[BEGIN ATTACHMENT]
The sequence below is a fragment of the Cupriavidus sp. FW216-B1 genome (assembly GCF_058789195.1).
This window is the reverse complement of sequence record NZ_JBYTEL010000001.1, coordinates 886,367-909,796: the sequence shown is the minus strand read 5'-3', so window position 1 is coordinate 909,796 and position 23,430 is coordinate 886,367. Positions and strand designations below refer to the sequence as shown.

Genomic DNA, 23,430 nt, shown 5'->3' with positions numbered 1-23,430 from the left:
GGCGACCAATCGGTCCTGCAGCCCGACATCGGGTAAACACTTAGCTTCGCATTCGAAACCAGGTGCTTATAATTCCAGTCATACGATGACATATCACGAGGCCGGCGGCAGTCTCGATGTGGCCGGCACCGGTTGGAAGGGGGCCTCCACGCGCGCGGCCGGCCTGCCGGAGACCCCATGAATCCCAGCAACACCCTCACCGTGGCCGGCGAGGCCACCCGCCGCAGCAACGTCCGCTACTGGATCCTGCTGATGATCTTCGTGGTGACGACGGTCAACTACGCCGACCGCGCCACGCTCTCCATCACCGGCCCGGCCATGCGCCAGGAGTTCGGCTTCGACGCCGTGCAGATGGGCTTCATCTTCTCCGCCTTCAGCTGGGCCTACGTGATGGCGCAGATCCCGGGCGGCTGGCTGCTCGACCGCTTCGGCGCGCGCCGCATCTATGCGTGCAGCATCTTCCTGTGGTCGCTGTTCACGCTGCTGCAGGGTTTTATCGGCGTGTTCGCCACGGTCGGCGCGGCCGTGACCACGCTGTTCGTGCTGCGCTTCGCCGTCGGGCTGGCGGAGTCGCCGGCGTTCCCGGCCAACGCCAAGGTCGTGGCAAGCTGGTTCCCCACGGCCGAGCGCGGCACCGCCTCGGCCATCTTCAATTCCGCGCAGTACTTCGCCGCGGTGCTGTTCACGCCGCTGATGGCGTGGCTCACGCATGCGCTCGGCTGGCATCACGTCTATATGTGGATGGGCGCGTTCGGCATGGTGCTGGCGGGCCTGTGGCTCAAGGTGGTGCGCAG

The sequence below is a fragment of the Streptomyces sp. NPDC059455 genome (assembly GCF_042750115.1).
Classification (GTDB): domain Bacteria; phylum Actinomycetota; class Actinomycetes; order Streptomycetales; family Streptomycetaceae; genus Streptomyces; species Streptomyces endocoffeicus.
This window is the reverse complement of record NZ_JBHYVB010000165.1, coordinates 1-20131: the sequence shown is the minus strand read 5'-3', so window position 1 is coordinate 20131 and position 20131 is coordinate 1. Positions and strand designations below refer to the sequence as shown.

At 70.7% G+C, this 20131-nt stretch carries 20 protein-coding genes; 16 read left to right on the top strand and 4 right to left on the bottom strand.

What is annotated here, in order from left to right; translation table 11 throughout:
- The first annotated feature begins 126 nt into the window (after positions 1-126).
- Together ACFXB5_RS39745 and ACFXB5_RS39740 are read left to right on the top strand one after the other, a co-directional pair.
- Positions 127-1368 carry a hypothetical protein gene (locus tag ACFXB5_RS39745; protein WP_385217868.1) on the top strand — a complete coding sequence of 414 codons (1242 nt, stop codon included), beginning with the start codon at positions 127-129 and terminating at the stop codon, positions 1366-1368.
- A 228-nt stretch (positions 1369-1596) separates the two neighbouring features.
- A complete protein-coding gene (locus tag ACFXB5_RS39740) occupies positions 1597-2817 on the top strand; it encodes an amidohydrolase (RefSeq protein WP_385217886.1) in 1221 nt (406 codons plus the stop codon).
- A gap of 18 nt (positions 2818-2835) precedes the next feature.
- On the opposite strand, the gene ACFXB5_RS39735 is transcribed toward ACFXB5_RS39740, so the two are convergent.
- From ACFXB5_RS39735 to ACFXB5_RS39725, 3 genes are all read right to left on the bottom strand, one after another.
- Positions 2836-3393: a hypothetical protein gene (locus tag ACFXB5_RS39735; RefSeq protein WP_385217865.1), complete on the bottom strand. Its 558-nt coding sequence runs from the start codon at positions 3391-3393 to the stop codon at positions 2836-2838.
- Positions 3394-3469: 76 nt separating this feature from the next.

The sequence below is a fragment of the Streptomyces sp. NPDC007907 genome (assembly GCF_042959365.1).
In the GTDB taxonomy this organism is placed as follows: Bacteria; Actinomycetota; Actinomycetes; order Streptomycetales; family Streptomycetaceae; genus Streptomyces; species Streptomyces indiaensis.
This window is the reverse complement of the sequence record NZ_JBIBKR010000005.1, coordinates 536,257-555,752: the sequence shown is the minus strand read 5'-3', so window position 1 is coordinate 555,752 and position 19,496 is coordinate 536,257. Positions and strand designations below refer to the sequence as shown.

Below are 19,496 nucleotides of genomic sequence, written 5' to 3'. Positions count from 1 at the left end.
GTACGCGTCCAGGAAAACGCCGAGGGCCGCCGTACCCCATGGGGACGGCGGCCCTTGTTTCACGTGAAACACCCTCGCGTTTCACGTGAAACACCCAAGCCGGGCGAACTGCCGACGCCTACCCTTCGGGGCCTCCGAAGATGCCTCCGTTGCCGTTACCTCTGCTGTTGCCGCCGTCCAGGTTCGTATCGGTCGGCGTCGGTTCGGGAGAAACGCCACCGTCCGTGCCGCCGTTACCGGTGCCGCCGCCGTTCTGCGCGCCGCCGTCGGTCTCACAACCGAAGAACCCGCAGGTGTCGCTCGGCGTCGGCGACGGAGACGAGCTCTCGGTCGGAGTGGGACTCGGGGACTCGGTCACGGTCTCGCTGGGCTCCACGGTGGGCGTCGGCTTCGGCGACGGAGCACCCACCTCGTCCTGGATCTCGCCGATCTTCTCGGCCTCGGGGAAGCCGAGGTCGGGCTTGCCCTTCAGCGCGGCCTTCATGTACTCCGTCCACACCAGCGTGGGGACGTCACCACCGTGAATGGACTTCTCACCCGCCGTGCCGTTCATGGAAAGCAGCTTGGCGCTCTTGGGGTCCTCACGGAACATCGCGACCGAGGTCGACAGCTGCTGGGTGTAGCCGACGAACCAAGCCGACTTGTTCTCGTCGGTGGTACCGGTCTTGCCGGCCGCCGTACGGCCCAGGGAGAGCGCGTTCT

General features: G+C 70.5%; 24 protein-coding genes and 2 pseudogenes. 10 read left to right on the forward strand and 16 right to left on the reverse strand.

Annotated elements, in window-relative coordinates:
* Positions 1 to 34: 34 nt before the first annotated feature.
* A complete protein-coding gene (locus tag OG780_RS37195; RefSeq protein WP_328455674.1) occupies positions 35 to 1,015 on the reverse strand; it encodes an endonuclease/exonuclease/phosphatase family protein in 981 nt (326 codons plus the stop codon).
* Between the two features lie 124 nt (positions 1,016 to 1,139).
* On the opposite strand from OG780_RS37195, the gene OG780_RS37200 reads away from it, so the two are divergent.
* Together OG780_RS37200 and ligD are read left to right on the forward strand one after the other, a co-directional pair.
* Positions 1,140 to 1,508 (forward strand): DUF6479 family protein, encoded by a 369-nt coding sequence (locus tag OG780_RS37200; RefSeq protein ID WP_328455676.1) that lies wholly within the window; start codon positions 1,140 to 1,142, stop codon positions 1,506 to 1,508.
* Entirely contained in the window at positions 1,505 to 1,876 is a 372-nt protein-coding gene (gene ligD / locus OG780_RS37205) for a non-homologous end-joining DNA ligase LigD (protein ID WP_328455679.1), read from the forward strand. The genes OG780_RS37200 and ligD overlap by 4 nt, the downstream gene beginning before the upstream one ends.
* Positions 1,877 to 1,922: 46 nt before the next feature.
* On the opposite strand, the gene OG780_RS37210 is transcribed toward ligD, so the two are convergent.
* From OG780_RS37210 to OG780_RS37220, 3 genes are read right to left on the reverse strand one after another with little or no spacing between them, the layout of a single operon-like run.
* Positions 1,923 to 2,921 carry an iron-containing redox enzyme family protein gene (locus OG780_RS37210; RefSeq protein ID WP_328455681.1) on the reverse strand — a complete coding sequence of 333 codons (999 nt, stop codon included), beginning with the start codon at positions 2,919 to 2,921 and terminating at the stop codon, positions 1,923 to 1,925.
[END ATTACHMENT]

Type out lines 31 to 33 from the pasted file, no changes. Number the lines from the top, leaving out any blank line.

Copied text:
* Together OG780_RS37200 and ligD are read left to right on the forward strand one after the other, a co-directional pair.
* Positions 1,140 to 1,508 (forward strand): DUF6479 family protein, encoded by a 369-nt coding sequence (locus tag OG780_RS37200; RefSeq protein ID WP_328455676.1) that lies wholly within the window; start codon positions 1,140 to 1,142, stop codon positions 1,506 to 1,508.
* Entirely contained in the window at positions 1,505 to 1,876 is a 372-nt protein-coding gene (gene ligD / locus OG780_RS37205) for a non-homologous end-joining DNA ligase LigD (protein ID WP_328455679.1), read from the forward strand. The genes OG780_RS37200 and ligD overlap by 4 nt, the downstream gene beginning before the upstream one ends.